In context, frequency is energy (E=hν, where E is energy, h is Planck's constant and ν is the frequency). Pitkänen seems to be suggesting that the process of dilution and twerking causes a significant and profound change in the energy states of the materials. If this were true, it would scarcely have passed the notice of the physics and chemistry communities. You’d also expect some kind of formalised statement of how much energy must be input, and a proof that the energy is required, whereas homeopathy research has no objective standard for the number or force of strikes, and indeed there is no unanimity on whether the strikes themselves are necessary.

In other words this is pure wishful thinking on Pitkänen’s part.

These two basic findings suggest what looks now a rather obvious approach to homeopathy in TGD framework.

It might be obvious in the “TGD framework”, but Professor Google suggests that TGD (Topological Geometrodynamics) seems to have an active research community comprising exactly one researcher: Matti Pitkänen.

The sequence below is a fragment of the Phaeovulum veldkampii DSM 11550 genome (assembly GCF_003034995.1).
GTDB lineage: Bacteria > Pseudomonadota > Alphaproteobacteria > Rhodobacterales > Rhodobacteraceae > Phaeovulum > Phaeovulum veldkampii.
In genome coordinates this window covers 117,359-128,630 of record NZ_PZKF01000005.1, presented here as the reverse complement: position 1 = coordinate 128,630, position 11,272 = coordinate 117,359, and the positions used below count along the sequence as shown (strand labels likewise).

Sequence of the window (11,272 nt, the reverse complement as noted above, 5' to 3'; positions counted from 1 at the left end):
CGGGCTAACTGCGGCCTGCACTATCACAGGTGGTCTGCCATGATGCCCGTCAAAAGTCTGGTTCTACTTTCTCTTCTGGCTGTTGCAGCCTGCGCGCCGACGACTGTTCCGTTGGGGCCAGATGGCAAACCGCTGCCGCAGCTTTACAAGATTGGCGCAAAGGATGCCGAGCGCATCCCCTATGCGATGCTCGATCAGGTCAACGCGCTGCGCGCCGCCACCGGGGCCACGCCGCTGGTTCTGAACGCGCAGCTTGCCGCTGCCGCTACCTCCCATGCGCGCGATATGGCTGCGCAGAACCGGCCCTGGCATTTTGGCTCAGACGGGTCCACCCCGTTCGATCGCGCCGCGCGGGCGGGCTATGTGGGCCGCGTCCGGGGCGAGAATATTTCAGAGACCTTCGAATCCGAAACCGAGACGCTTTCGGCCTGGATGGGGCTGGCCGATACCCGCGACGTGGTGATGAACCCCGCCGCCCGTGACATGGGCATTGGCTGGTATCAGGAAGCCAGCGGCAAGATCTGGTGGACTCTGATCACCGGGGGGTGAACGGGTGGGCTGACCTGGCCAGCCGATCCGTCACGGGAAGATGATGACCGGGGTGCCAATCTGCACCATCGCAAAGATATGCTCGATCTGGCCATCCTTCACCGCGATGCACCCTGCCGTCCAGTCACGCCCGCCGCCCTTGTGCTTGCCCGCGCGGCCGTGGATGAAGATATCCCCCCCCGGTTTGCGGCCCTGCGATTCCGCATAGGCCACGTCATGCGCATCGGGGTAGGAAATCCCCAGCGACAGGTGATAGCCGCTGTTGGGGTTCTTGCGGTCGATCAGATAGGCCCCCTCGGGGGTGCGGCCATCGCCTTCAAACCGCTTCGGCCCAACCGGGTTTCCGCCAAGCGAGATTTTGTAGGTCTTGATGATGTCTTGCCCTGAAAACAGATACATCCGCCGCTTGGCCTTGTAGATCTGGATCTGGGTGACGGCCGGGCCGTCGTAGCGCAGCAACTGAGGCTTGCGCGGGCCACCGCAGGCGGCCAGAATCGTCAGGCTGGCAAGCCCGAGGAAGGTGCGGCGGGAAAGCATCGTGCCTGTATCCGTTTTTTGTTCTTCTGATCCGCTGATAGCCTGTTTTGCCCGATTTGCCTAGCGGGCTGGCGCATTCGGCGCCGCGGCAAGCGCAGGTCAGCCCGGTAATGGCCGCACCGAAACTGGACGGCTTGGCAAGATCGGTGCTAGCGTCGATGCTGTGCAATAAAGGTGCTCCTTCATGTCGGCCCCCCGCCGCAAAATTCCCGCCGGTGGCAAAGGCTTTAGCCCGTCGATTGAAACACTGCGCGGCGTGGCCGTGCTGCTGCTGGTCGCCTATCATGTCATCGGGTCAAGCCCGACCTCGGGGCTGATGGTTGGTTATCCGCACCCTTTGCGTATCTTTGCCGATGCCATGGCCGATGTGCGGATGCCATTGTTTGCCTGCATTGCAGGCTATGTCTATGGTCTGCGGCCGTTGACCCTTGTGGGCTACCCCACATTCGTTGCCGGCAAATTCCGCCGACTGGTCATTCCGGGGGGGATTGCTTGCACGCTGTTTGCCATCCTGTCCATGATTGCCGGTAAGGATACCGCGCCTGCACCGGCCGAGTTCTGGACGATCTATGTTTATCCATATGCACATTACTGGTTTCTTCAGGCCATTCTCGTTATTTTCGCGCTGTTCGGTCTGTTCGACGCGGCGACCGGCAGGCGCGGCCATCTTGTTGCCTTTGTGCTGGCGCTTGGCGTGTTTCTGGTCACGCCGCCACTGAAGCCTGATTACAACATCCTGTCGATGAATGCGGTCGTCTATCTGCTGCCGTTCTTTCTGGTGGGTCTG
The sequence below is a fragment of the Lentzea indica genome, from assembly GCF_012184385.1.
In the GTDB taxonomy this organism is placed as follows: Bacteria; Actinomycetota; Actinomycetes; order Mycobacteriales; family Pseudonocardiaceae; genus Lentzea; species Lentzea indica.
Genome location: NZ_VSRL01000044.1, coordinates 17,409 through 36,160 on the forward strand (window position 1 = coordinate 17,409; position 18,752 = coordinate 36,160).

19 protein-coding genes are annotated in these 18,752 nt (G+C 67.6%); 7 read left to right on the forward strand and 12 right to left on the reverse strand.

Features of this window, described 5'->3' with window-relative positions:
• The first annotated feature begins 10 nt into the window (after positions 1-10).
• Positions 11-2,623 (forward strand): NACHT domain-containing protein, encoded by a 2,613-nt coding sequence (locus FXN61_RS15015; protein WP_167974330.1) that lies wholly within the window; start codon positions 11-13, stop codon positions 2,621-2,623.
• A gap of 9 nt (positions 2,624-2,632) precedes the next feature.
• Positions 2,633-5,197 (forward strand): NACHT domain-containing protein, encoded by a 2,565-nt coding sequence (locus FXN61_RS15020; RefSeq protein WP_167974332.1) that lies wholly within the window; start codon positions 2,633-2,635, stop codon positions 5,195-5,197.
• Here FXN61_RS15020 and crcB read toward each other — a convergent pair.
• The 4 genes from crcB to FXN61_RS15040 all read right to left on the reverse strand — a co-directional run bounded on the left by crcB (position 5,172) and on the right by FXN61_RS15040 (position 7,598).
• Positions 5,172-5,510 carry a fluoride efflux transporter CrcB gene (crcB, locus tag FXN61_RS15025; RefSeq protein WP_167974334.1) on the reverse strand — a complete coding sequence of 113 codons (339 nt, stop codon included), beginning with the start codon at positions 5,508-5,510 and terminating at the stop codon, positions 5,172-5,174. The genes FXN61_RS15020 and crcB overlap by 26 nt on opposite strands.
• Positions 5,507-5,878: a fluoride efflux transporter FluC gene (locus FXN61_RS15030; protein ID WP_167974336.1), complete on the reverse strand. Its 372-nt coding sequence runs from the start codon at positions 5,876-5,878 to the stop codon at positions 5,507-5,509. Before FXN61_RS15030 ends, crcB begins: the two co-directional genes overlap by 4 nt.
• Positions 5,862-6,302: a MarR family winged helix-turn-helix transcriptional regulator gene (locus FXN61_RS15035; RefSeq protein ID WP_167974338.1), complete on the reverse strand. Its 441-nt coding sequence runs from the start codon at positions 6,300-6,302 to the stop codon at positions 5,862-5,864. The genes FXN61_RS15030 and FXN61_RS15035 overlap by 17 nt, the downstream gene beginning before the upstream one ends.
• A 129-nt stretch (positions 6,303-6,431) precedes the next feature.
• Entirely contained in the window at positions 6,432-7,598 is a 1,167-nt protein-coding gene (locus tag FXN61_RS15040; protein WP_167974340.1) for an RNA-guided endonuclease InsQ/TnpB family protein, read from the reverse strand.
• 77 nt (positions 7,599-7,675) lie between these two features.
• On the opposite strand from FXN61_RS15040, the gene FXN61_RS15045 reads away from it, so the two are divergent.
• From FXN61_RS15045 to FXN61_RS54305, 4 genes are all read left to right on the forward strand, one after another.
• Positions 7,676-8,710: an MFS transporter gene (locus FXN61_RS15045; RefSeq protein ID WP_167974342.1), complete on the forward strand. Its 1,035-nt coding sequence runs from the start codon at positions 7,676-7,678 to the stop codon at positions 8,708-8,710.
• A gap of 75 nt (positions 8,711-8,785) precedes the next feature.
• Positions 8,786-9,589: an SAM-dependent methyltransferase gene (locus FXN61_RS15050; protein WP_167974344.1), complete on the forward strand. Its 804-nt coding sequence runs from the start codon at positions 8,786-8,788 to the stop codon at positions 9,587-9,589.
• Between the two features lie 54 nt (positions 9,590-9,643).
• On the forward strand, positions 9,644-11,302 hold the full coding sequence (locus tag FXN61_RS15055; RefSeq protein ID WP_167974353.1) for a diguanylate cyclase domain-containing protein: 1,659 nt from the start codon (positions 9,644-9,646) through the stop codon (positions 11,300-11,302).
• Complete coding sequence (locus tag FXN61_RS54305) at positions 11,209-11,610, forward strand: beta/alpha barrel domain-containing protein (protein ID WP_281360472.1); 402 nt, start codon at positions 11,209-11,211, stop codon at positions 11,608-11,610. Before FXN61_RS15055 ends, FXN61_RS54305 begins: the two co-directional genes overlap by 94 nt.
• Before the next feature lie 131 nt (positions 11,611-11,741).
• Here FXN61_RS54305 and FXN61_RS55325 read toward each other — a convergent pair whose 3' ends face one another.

The basic physical objects are the magnetic bodies of the invader molecule and water molecule cluster or whatever it is what mimics the invader molecule. The information about magnetic body is represented by dark cyclotron radiation generated by the invader with frequency fI. This dark radiation is transformed to to ordinary photons with frequency fh and energy hefffl=hfh, which is above thermal energy, most naturally in the range of bio-photon energies so that the radiation can directly induce transitions of bio-molecules. The analogs for the EZs discovered by Pollack are obvious candidates for “water molecule clusters”.

Water clusters, eh? Those have been shown to have a life measured in femtoseconds. Reaching, much?

Of course, if any of this speculative nonsense were true, it would be trivially easy to prove by capturing and measuring the photons. Which makes you wonder why Pitkänen restricts himself to words on paper and doesn’t actually test his theory, especially since it would be a groundbreaking piece of work that would make his name in the international physics community.